XtraMath is a free website to help students improve their basic math skills. It covers addition, subtraction, multiplication, and division. It is very easy to sign up and teachers may quickly create their own classes. The student will be given a pin to use as their password and the teacher has a copy of all pin numbers. At the start, a short placement quiz is given to get the students to the problems they need to practice. I only allows for about a 10 minute practice a day whether at home or at school.
Check out FlipGrid's new teacher resource! The Educator Innovation Station is full of elementary integration documents for you to use right now with your students. The resources for middle and high school will be available in just a few short days.
Nearpod is an interactive presentation and assessment tool for your classroom. The teacher can develop presentations that can contain Quiz's, Polls, Videos, Images, Drawing-Boards, and direct links to Web Content. Many ready-to-teach lessons are also available. It is great for small-group or whole-class activities. Each child must have their own device. The free version is sufficient for most, but a more expanded version is available for an annual fee.
Every student has a voice and with Flipgrid they get to use it. The teacher creates a grid and adds a topic or two. The students share short videos in response to the topics. Super easy.
In the previous post, we showed you how to make and use a digital magnetic board with poetry. Now, we want you to see these boards can be fun for any subject. Add a background image of something to be labeled or identified such as the parts of a plant, heart, skeleton, etc. Make the names of the parts and let your students place them where they go. Once you have the words, you may copy the slide and use them again. Just insert a different picture or background. You can still add new words to the slide.
Curriculum Pathways focuses on curriculum that is difficult to explain to students. They provide online curriculum resources that may be easily sorted according to discipline, grade level, or standards for free to grades K-12. They feature over 1700 resources, including many inter-actives and primary sources. Be sure to take a look at the SAS Writing Reviser. It is a Google Doc add-on.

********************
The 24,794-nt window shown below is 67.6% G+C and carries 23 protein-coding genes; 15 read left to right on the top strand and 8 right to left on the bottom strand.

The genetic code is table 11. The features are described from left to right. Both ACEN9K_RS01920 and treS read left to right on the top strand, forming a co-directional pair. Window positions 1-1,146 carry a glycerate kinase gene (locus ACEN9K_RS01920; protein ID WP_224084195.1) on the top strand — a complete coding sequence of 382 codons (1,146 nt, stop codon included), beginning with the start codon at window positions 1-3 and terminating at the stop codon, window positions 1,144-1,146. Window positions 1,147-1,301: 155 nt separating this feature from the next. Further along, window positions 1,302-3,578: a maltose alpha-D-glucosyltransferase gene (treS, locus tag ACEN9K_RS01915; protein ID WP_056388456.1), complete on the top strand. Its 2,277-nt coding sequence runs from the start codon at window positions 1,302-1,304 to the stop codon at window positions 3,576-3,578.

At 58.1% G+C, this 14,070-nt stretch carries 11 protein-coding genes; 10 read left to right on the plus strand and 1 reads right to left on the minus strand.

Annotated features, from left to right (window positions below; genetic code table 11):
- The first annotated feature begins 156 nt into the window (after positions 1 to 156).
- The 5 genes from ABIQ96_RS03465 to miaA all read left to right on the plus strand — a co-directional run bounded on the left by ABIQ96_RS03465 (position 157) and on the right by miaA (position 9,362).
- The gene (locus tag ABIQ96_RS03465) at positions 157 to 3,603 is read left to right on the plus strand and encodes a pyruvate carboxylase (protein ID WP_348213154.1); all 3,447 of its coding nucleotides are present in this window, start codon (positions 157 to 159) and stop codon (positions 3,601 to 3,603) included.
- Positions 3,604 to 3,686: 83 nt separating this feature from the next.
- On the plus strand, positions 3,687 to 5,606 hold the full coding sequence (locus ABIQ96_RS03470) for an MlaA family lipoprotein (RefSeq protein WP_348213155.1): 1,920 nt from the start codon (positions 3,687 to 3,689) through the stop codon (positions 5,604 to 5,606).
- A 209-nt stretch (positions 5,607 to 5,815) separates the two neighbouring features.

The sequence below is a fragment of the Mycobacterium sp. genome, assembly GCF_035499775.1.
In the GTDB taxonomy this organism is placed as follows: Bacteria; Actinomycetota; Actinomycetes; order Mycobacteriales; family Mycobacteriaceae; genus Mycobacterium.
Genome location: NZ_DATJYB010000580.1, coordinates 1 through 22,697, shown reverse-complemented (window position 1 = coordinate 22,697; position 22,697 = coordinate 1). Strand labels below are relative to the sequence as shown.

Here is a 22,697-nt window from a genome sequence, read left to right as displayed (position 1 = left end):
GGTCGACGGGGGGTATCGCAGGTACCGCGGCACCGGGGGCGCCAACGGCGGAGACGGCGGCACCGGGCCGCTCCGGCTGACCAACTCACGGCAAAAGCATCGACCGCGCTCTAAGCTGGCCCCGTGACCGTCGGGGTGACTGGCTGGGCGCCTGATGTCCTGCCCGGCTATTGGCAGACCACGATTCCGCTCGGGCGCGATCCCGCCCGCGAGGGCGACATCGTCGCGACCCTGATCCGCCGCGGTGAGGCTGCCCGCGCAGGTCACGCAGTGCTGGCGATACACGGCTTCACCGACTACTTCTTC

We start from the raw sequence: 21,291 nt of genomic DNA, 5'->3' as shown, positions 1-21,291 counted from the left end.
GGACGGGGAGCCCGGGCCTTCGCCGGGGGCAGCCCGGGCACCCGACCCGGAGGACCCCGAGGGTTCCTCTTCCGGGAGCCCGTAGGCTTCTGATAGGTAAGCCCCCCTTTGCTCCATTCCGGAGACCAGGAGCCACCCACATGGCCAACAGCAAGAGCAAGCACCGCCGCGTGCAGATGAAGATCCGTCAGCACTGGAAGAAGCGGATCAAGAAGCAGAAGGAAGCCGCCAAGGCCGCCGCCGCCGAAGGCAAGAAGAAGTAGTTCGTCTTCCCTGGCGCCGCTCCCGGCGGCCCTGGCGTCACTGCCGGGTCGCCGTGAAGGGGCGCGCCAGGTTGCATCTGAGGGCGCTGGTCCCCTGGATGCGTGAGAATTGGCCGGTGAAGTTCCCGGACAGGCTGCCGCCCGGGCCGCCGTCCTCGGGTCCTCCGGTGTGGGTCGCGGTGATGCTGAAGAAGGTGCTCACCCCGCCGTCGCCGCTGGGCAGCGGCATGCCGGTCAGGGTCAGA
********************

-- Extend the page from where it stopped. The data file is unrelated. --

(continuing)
The Creative Educator gave this great list of children's books and ideas for using them to create student books and projects. If you need help in finding ways to implement these projects, contact your Technology Resource Teacher.
Five Creatures. Emily Jenkins
Have students write and illustrate their own Five Creatures story using the members of their family. Print the files as a booklet to take home or export as an HTML storybook.
The Grapes of Math. Greg Tang
Have students write and illustrate their own math rhyming riddles. Combine all of the class riddles into one book and export to HTML to share online.
Bunches and Bunches of Bunnies. Louise Matthews
Explore multiplication with this fun book. Then, have students combine artwork and text to write their own multiplication stories.
The Greedy Triangle. Marilyn Burns
Have students write their own story about a geometric shape. Using the ideas in the book, encourage them to make connections to where the shape is found in the real world.
The Math Curse. Jon Scieszka
Have students write their own stories about the problems they encounter during a typical school day or the problems encountered by a fire fighter, police officer, doctor, etc.
The Best of Times. Greg Tang and Harry Briggs
Have students create their own simple rhymes to help them memorize basic facts. Students may use stickers and paint tools to illustrate each rhyme.
The Shape of Things. Dayle Ann Dodds and Julie Lacome
Have students compose images from 2 dimensional shapes and complete a sentence that describes their composite to create their own version of the book. (lesson plan)
Math for All Seasons: Mind Stretching Math Riddles. Greg Tang and Harry Briggs
Have students create their own unique counting book with patterns using stickers and pictures. Student may publish their stories as short movies to share with others.
Math Fables. Greg Tang
Have students create their own counting fable using scenes and characters from familiar stories they have read. Print their stories to place in classroom library.
Marvelous Math: A Book of Poems. Lee Bennett Hopkins and Karen Barbour
Have students create their own math limerick poem for students to share. Compile each student’s poem as a class book.
Pigs Will Be Pigs. Amy Axelrod and Sharon McGinley
Have students create their own comic strip using basic money concepts for counting and making change. Other books in this series can help students explore math through travel, cooking, sports, and more!
Polar Bear Math: Learning about Fractions from the Klondike and Snow. Amy Whitehead Naqda and Cindy Bickel
Have students choose a daily concept like making lunch or time spent on homework to illustrate daily fractions found in the day. Student can create an HTML project to share with others.
Last to Finish: A Story About the Smartest Boy in Math Class. Barbara Esham, Mike Gordo and Carl Gordo
Have students create a step-by-step guide for problem solving. This guide could be shared with others for future problem solving situations.